(HealthDay)—In patients with chronic disabling occupational lumbar disorder (CDOLD) and workers' compensation claims, lumbar fusion outcomes can be improved if opioid dependence and excessive length of disability after surgery are controlled through care, according to a study published in the Feb. 1 issue of The Spine Journal.
Tom G. Mayer, M.D., from the University of Texas Southwestern Medical Center in Dallas, and colleagues prospectively compared socioeconomic and patient-reported outcomes in 564 patients with CDOLD and workers' compensation claims who underwent lumbar fusion or nonfusion lumbar spine surgery. A comparison group of 349 patients who did not undergo surgery were matched for length of disability.
After undergoing a postoperative medically supervised functional restoration program, the researchers found that the lumbar fusion group had a significantly longer length of disability. Patient-reported outcomes such as depressive symptoms and pain intensity were significantly different between groups before rehabilitation, but not after rehabilitation. Opioid dependence disorder, perceived disability, or depressive symptoms before rehabilitation predicted lower rates of work return and work retention.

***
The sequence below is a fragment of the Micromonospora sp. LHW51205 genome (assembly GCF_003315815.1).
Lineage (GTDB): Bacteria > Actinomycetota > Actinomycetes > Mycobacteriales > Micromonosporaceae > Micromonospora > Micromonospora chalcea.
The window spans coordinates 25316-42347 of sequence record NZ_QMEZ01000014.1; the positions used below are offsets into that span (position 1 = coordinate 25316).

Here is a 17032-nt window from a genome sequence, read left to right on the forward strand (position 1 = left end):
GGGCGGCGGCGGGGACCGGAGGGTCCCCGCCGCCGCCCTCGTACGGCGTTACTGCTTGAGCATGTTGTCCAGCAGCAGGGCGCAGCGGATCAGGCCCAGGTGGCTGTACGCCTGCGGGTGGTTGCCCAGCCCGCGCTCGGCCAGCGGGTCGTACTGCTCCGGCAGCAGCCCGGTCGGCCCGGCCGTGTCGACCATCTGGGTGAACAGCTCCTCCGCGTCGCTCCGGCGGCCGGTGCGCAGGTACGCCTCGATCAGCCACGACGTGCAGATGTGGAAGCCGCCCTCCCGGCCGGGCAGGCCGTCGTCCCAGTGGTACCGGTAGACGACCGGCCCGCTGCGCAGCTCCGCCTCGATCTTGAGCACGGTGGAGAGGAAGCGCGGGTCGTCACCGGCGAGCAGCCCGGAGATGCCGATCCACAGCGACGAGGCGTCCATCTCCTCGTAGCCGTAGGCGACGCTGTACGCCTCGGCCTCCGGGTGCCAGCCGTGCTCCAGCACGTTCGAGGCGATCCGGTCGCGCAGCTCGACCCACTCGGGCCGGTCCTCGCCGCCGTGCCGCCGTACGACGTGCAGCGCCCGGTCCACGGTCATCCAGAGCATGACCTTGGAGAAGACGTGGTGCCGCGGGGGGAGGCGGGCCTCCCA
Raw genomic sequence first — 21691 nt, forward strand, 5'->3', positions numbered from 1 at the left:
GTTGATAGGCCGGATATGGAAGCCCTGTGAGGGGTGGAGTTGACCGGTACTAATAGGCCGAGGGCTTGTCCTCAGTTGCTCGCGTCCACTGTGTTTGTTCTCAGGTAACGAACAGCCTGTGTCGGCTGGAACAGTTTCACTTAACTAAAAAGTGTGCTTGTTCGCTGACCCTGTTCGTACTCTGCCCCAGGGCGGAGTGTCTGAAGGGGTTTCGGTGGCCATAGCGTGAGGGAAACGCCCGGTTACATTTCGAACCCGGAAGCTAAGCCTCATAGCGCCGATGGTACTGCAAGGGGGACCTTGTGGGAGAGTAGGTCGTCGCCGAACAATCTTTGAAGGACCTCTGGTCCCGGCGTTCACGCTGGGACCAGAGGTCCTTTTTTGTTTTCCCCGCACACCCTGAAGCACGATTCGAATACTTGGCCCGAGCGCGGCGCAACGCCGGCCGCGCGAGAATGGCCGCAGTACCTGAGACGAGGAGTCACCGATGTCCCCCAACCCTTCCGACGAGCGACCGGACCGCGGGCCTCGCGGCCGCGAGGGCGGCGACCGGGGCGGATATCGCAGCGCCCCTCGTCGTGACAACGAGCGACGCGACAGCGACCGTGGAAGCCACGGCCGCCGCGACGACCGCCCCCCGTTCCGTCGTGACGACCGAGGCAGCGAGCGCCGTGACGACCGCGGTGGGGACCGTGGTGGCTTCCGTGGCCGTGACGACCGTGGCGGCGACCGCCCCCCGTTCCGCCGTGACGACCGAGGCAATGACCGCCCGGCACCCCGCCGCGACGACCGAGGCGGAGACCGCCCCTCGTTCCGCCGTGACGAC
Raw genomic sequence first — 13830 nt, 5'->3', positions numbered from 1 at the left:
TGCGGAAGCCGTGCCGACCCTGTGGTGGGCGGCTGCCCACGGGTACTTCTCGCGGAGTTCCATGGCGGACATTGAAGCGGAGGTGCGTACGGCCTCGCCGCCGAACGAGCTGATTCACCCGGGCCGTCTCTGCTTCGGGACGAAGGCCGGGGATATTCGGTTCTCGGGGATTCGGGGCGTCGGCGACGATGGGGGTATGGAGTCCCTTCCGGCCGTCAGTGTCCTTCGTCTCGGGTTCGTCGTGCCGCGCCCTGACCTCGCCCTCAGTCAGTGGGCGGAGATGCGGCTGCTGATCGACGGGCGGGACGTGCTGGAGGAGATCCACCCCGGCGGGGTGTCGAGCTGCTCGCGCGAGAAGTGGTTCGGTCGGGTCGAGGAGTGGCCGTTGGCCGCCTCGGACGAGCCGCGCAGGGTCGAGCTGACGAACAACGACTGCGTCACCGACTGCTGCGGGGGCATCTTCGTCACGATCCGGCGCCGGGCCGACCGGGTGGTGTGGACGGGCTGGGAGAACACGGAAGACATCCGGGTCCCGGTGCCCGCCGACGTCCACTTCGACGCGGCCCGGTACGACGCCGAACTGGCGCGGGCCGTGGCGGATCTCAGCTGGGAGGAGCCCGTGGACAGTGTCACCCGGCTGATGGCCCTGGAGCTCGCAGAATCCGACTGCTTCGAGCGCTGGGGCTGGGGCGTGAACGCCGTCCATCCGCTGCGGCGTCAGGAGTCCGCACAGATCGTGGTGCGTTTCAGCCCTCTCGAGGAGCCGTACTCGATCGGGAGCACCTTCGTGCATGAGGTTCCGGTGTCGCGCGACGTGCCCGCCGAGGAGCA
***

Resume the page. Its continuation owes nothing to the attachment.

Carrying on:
"This study suggests that surgeons have the opportunity to improve lumbar surgery outcomes in the workers' compensation system, even for complex fusion CDOLD patients with multiple prior operations, if they control postoperative opioid dependence and prevent an excessive length of disability," Mayer and colleagues conclude.
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